I have been looking for a good excuse to go to Nijo Castle since Nicky and I arrived in Kyoto, but wanted to make sure there would be more to do than just tour the grounds when we went (as that can get boring, and repetitive, especially since places like Nijo require an admission fee). Luckily, Nijo is celebrating the fall this year with an autumn fiesta- a festival that has lasted all month, with the main event being a falconry exhibit, as falconry is part of Nijo’s long history.
Nijo castle was built in the 1600s for the Tokugawa shoguns, because even though the shoguns at that time used Edo as the capital city, the Imperial family was still located in Kyoto.The castle itself is quite large, with several different complexes within. It is possible to walk through the palace interior, which is rare. Vistors can experience the famous “singing” floorboard system that used to be the anti-theft alarm of Medieval Japan, and gaze at restored mural paintings in nearly every room. Photography, of course, is not allowed.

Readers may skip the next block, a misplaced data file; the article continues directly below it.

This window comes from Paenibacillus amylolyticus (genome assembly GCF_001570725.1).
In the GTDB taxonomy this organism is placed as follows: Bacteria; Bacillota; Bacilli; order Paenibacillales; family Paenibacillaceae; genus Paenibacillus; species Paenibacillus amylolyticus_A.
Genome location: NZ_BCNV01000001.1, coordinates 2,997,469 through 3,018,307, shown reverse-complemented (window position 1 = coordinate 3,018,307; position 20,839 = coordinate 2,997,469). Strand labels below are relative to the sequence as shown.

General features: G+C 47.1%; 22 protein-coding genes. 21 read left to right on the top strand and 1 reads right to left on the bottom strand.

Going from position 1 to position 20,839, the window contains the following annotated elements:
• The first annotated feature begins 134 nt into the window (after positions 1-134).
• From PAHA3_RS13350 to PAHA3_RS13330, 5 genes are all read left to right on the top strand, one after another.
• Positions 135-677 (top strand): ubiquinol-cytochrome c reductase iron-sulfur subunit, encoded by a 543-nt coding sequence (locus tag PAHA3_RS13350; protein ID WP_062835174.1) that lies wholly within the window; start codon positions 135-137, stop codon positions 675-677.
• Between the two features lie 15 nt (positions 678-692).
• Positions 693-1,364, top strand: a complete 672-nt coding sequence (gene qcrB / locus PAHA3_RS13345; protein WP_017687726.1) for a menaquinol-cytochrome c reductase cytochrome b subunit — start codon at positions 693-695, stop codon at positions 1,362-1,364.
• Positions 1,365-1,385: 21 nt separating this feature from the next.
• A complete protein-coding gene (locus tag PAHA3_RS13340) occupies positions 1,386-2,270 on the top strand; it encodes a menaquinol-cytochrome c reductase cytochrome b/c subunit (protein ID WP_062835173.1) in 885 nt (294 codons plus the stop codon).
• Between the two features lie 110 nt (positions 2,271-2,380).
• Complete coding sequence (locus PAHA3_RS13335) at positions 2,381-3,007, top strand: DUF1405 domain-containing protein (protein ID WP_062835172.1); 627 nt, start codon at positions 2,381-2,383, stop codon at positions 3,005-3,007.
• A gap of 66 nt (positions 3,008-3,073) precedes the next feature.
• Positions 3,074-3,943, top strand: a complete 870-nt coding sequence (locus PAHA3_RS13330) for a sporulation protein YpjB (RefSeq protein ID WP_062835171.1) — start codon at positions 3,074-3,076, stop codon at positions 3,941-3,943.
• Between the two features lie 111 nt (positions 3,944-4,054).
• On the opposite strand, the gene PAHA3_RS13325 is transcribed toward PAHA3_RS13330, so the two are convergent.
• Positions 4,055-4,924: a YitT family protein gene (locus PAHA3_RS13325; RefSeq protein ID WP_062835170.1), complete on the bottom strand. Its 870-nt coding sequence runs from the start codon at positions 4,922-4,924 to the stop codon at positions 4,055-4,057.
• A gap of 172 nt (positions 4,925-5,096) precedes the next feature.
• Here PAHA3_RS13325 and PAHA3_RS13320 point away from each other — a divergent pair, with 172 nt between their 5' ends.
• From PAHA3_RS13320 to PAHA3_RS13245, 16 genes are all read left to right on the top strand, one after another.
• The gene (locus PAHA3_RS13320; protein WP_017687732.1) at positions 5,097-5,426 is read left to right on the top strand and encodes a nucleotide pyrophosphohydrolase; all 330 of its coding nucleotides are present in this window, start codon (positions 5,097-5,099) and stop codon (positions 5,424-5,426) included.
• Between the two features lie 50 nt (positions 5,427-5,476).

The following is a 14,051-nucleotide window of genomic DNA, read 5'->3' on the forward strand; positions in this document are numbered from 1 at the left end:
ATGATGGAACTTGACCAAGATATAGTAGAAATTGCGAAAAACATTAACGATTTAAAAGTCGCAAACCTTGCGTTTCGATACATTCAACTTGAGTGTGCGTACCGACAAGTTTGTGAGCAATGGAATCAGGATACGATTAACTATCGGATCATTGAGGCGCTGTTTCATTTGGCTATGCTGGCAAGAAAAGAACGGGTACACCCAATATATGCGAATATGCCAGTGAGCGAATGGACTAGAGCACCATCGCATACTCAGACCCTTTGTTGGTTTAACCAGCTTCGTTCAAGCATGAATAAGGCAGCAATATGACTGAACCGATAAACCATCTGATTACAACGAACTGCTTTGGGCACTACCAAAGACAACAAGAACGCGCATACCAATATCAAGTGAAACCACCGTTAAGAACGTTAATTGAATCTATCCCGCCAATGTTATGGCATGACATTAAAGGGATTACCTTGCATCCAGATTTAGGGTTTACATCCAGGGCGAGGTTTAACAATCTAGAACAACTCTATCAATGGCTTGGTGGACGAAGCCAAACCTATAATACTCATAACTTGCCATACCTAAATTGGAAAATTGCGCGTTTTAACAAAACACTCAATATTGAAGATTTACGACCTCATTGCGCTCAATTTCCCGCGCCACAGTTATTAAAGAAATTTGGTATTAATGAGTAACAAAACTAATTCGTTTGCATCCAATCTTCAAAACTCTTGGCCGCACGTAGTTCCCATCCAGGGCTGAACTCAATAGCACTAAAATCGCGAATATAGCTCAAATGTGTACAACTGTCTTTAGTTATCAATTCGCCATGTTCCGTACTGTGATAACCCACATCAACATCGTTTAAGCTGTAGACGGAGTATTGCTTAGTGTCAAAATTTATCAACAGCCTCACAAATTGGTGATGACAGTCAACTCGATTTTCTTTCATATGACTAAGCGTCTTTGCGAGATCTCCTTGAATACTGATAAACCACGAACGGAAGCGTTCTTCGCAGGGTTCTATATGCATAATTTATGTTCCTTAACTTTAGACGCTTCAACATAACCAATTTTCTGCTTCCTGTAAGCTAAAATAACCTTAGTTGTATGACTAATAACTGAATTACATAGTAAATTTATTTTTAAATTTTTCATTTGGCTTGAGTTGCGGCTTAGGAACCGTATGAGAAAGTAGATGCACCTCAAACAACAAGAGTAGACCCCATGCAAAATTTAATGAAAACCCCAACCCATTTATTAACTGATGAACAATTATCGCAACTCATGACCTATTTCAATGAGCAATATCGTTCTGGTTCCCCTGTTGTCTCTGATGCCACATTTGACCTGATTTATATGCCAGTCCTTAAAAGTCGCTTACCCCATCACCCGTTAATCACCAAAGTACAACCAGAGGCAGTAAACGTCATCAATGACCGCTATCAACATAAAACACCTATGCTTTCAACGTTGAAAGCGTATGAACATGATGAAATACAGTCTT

The falconry exhibit itself was pretty fun. The falcons were quite beautiful, but many seemed excited, too excited, to perform. There was a younger bird in particular who actually escaped and flew away. Despite the trainers’ best attempts to bring the bird back, the falcon seemed to have found something of greater interest in the distance. Judging by the sheer amount of crows that began to circle the area, I can guess it was probably a nest of some sort.